SkyNet Aviation introduces inbound aircraft alarm system
SkyNet Aviation Press Release | October 16, 2020
Estimated reading time 7 minutes, 49 seconds.
Australian flight management solutions company SkyNet Aviation launched LASAW – an innovation that automatically detects inbound aircraft and raises the alarm about aircraft making unannounced or emergency landing approaches.
The LASAW system – short for Landing Approach Surveillance and Warning – was developed by the engineering team at SkyNet Aviation over the past 12 months.
SkyNet Aviation CEO Jon Davis says it is an all-new way of addressing the issue of unscheduled or unannounced flights landing on helipads and airports.
“The operators of these helipads confront significant risks when an aircraft they don’t expect suddenly appears, either entering a landing configuration or already making its approach, possibly to a miss identified landing area,” Davis says.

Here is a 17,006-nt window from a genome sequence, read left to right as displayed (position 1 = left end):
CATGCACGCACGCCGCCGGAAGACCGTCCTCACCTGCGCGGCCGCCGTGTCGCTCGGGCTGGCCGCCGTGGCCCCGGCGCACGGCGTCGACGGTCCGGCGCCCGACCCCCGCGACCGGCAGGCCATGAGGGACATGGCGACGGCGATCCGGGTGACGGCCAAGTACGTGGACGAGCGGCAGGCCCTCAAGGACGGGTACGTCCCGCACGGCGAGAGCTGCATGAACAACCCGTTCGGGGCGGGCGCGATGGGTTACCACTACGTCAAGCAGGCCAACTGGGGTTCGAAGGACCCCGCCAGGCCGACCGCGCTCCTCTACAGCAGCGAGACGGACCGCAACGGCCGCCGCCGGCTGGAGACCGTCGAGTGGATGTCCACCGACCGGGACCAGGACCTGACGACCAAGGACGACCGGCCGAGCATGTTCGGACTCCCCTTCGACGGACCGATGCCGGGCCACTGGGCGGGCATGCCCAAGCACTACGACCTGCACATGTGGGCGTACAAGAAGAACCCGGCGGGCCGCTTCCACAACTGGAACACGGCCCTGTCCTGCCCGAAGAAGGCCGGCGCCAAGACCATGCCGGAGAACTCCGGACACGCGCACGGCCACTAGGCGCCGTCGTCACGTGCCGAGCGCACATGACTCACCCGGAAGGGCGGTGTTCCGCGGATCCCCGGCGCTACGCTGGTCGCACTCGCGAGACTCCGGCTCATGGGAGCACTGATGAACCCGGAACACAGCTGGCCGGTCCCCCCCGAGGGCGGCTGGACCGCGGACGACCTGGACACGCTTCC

These incidents, often happening at remote airfields and offshore oil rigs, occur more often than most people expect. And each time, should the landing zone be obstructed by maintenance personnel, ground equipment or even wildlife, there is a risk of incursions and the results can be catastrophic.
In fact, according to the Australian Transport Safety Bureau (ATSB) National Aviation Occurrence Database, since 2015 there have been over 1240 recorded occurrences of runway incursions, with a significant number occurring during the landing phase. Even with less aviation activity due to COVID, there have been over 150 recorded occurrences of runway incursions YTD. Throughout the USA there are over 1,000 occurrences of runway incursions reported to the Federal Aviation Administration (FAA) annually, and so far, there have already been 1199 runway incursions reported in 2020. With enough advanced warning, runway incursion incidents can be reduced at landing zones around the world.
Until now, there has been no dedicated technology to manage the issue.